Remembering Chacha Chaudhary

He has gained respect and admiration over the ages. For his wit and humour and for the simple fact that ‘his brain works faster than a computer’. Yes, every child is well- acquainted with their favourite Diamond Comics superhero, Chacha Chaudhary – the suave and wise old man with a neatly trimmed moustache, who wears a red turban and carries a walking stick around. But, he walks as briskly as any superhero that could fly and maneuver in mid-air wearing tight briefs and his sharp intellect could certainly put any muscle man to shame. As a child, I would love to lay my hands on the heap of Chacha Chaudhary comics that father would get for us from the second-hand shop below. It was like a library we borrowed from and returned after we finished reading. I loved the Hindi series of Chacha Chaudhary and Sabu more to its English translations; the Hindi dialogues always proved more interesting –Jab Sabu ko gussa aata hai toh door kahi jwalamukhi phatta hai.

 

As much as I admired Chaudhary uncle, I also admired his loyal friend, Sabu, who was a native of the planet Jupiter. The incredibly tall and bald Sabu who struts along in his gum boots and wears a ‘kaccha’ is stronger than the strongest and perhaps, the only comic character from the alien world to learn the Hindi language – “Chachoondaron, main tumhari chutney bana doonga” was Sabu’s popular dialogue. Thanks to the wonderful imagination and creativity of cartoonist Pran Kumar Sharma, we had a memorable childhood reading Diamond comics. He passed away on August 6, 2014 at the age of 75, but leaves behind his footprints in the various characters he created – Raman, Pinky, Billoo, Shrimati ji are equally good company for people reading Indian comics. Pran’s comic characters have not only been accepted by children, but widely appreciated by parents and elders alike. When the western superheroes were ruling roost, our very own Chacha Chaudhary went on to become a child’s favourite. And because a show of strength was quintessential to achieve stardom, Sabu stepped in to find prominence, but displayed his prowess only when needed. Not only was Chacha Chaudhary loved by children who read of his adventures, but he was also a favourite with Billoo and Pinky – the sweet and mischievous child characters of Pran. In fact, all of Pran’s characters have been middle-class Indians and going by living standards of the nineties, I could easily relate to their everyday stories.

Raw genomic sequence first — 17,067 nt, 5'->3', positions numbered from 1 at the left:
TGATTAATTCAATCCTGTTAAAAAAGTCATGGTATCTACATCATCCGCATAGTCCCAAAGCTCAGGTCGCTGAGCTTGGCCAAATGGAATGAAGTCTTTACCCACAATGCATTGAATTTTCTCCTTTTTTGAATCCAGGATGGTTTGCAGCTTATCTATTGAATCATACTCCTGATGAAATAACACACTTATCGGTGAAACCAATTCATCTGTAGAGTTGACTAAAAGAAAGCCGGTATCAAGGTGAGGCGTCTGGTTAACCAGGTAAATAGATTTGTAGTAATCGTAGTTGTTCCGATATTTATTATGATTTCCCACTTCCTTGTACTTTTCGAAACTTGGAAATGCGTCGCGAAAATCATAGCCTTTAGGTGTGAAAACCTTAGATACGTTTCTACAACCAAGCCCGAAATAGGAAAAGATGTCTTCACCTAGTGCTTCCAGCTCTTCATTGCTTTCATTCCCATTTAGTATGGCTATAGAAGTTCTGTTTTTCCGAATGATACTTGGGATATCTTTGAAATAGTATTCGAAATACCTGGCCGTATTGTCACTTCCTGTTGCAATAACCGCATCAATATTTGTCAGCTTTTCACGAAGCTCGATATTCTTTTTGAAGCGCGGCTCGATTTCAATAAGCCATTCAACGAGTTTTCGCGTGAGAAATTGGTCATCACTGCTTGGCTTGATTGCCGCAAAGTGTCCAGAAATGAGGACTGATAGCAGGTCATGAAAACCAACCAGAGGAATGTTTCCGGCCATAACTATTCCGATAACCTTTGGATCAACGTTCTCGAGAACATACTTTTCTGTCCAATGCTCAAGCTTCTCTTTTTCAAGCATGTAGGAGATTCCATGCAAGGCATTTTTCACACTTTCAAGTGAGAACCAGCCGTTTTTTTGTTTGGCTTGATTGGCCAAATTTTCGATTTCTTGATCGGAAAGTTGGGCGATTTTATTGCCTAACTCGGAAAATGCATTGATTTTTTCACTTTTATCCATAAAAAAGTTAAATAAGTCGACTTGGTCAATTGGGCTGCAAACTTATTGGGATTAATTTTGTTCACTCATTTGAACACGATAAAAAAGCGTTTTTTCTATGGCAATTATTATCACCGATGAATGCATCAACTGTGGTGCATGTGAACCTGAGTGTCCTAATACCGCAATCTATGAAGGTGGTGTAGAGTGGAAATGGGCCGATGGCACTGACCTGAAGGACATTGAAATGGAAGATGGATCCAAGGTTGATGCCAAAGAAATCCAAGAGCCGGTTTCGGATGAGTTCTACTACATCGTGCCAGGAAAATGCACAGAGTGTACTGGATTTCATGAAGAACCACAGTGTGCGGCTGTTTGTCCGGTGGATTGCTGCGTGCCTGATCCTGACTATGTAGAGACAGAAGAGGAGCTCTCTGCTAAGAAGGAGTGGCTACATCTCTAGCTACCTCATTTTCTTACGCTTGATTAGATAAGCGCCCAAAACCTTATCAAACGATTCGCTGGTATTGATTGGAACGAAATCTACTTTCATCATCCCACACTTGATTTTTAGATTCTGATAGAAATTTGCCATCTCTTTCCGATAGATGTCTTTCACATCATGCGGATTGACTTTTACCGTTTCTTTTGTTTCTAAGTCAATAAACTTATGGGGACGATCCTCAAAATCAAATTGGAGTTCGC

I remember not having a liking for Chacha Chaudhary’s wife, Bini Chachi, who was a fat and dominating lady wearing polka-dotted sarees that never suited her. “Kya din bhar duniya ko hi theek karoge, kuch ghar ka bhi khayal hai?” – Bini Chachi kept saying, while Chacha ji fondly addressed her as ‘Bhaagwaan’! But, Pran balanced her nagging traits well in many of the stories where she was found to have a good heart.

 

My liking for dogs started with Tintin’s Snowy, but perhaps grew strong after observing Rocket (Raaket in Hindi) – Chacha Chaudhary’s faithful companion. Raaket amused me thoroughly with his intelligence and speed, and the fact that he was a vegetarian made the mongrel even more interesting.

 

Pran couldn’t have made a better team of comic heroes for dealing with wrong-doers and Raaka couldn’t have been a better villain. The dirty unkempt Raaka who is also Sabu’s biggest enemy had been portrayed as the bad man who never seemed to learn a lesson. Chacha Chaudhary had been the common man who went about helping others in the society. Pran had infused life into his characters with witty dialogues and creating real-life situations. I had wondered as a child why Sabu avoided the topic of marriage and why was it even necessary to raise such a topic in a fast-pacing adventure story. I have my answers now – Cartoonist Pran Kumar Sharma is rightly called the father of Indian comics.

 

Chacha Chaudhary and Sabu adventures have always kept readers glued to the pages and wanting for more. I grew up with Asterix, Tintin and Phantom, but my childhood would have been incomplete if I didn’t touch upon Chacha Chaudhary and the bunch of lovable characters from Diamond Comics. Thank you, uncle Pran for making our childhood so delightful. Rest in Peace.

 

Karishma Hasnat

Karishma Hasnat

Karishma Hasnat is a journalist with a proven track record in print and broadcast media. She started with 'The Sentinel' in 2005 and had been associated with the regional television channel, News Live, for six years. A writer and an animal enthusiast, Hasnat has a keen interest in photography.